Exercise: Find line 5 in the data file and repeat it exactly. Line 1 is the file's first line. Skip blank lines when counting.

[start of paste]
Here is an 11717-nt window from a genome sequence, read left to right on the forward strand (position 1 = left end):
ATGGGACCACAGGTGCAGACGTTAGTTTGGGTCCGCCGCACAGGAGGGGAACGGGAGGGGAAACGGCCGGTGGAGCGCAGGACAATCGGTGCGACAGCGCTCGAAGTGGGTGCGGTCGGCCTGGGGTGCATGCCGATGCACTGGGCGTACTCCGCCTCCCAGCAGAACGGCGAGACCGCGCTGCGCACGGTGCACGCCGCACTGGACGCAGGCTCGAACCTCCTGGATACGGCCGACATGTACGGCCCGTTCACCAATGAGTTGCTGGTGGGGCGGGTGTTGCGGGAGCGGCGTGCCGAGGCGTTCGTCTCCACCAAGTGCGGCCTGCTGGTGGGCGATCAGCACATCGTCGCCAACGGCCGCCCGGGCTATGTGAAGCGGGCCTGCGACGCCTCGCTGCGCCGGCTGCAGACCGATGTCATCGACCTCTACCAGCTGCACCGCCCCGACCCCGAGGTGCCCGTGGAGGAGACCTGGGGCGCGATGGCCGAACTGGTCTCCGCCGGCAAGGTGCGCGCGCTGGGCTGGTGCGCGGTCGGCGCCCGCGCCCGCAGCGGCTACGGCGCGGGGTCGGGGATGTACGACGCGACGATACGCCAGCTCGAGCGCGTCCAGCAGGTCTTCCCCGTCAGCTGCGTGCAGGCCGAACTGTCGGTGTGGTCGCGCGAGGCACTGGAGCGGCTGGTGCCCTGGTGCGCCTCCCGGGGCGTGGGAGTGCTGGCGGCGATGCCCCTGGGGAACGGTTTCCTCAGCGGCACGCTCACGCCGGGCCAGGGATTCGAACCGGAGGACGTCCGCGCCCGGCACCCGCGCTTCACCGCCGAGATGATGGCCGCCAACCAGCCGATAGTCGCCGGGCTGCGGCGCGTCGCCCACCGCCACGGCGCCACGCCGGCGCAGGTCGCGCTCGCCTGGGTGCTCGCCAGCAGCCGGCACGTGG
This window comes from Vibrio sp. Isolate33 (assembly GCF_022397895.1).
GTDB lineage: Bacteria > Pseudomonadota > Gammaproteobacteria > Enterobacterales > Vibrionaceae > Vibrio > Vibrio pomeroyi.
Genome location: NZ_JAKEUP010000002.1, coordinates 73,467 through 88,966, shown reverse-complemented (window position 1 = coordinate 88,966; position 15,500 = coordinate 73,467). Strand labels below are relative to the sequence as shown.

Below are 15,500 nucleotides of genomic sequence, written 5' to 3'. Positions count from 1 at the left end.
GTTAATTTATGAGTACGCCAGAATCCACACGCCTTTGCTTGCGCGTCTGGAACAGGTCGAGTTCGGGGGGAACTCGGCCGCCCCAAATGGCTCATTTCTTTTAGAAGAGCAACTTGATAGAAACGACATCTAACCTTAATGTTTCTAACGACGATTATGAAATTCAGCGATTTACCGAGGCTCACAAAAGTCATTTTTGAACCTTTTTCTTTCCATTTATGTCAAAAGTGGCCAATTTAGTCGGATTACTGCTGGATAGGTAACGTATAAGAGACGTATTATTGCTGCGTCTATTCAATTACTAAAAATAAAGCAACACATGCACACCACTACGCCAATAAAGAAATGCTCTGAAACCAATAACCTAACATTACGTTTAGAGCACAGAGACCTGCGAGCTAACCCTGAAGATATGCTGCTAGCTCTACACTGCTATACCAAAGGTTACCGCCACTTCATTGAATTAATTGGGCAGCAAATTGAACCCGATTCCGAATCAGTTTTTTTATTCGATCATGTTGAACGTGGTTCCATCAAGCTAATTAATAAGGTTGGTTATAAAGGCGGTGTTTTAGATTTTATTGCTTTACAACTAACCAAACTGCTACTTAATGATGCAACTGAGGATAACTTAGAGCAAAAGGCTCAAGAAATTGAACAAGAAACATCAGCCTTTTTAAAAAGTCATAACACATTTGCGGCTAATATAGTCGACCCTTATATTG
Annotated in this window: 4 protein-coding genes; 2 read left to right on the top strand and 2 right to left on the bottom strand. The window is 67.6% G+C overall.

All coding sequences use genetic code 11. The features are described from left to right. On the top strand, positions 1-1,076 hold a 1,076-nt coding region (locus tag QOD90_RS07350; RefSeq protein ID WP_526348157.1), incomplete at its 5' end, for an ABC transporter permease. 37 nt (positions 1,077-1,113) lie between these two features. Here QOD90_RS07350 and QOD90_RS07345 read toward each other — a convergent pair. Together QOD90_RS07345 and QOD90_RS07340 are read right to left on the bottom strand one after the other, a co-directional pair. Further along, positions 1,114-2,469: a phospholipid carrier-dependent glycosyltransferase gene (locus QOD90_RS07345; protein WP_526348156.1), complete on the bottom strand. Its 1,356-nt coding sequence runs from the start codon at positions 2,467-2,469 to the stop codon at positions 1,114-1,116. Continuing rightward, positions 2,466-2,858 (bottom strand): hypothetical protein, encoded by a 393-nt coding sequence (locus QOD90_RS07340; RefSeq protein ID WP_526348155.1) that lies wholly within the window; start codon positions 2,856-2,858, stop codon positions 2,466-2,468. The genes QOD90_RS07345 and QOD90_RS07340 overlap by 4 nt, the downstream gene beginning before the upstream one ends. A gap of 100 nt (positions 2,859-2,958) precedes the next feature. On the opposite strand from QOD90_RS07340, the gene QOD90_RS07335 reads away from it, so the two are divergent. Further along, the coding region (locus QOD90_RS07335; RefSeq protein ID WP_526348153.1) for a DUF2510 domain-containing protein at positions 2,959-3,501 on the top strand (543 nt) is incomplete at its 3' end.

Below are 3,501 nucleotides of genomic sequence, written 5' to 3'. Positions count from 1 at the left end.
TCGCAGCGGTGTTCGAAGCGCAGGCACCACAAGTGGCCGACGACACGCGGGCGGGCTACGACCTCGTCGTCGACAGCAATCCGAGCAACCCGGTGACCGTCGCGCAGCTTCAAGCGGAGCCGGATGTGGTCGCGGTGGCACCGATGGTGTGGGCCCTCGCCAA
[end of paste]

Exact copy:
Genome location: NZ_JAKEUP010000002.1, coordinates 73,467 through 88,966, shown reverse-complemented (window position 1 = coordinate 88,966; position 15,500 = coordinate 73,467). Strand labels below are relative to the sequence as shown.